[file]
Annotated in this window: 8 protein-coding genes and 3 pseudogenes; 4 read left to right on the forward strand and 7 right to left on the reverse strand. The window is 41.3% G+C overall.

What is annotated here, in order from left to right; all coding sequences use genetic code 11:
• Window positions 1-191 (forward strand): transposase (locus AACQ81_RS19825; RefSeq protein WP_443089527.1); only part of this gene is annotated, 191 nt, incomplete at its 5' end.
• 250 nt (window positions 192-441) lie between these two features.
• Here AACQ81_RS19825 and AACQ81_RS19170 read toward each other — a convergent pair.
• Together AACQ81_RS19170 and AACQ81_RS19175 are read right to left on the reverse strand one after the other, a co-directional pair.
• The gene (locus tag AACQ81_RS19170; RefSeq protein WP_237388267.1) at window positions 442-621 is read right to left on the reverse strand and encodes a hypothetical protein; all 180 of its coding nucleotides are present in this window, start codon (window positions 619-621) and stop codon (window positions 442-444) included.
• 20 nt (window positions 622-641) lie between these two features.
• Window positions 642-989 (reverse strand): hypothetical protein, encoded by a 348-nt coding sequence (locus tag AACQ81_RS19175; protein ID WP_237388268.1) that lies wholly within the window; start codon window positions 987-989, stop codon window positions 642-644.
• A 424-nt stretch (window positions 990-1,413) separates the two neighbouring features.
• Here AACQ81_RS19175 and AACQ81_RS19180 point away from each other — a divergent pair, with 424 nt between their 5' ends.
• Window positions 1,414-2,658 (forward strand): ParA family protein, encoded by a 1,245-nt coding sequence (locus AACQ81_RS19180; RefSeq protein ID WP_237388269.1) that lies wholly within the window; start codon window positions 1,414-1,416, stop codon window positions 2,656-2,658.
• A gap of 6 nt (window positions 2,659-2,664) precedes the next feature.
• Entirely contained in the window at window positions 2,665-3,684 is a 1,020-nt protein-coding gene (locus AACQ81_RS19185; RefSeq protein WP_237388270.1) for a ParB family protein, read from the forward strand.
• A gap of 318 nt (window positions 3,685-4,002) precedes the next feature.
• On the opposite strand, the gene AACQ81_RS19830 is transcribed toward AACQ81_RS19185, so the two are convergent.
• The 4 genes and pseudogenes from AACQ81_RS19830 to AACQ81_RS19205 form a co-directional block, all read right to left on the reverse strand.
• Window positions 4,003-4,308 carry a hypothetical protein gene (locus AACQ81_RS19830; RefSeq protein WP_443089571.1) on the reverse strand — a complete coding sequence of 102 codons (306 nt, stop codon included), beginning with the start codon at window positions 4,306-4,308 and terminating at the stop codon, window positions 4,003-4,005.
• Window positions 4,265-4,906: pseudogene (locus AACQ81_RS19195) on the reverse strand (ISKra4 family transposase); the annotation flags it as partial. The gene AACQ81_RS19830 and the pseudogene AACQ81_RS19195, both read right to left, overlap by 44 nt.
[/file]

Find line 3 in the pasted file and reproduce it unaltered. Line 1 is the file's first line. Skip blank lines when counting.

• Window positions 1-191 (forward strand): transposase (locus AACQ81_RS19825; RefSeq protein WP_443089527.1); only part of this gene is annotated, 191 nt, incomplete at its 5' end.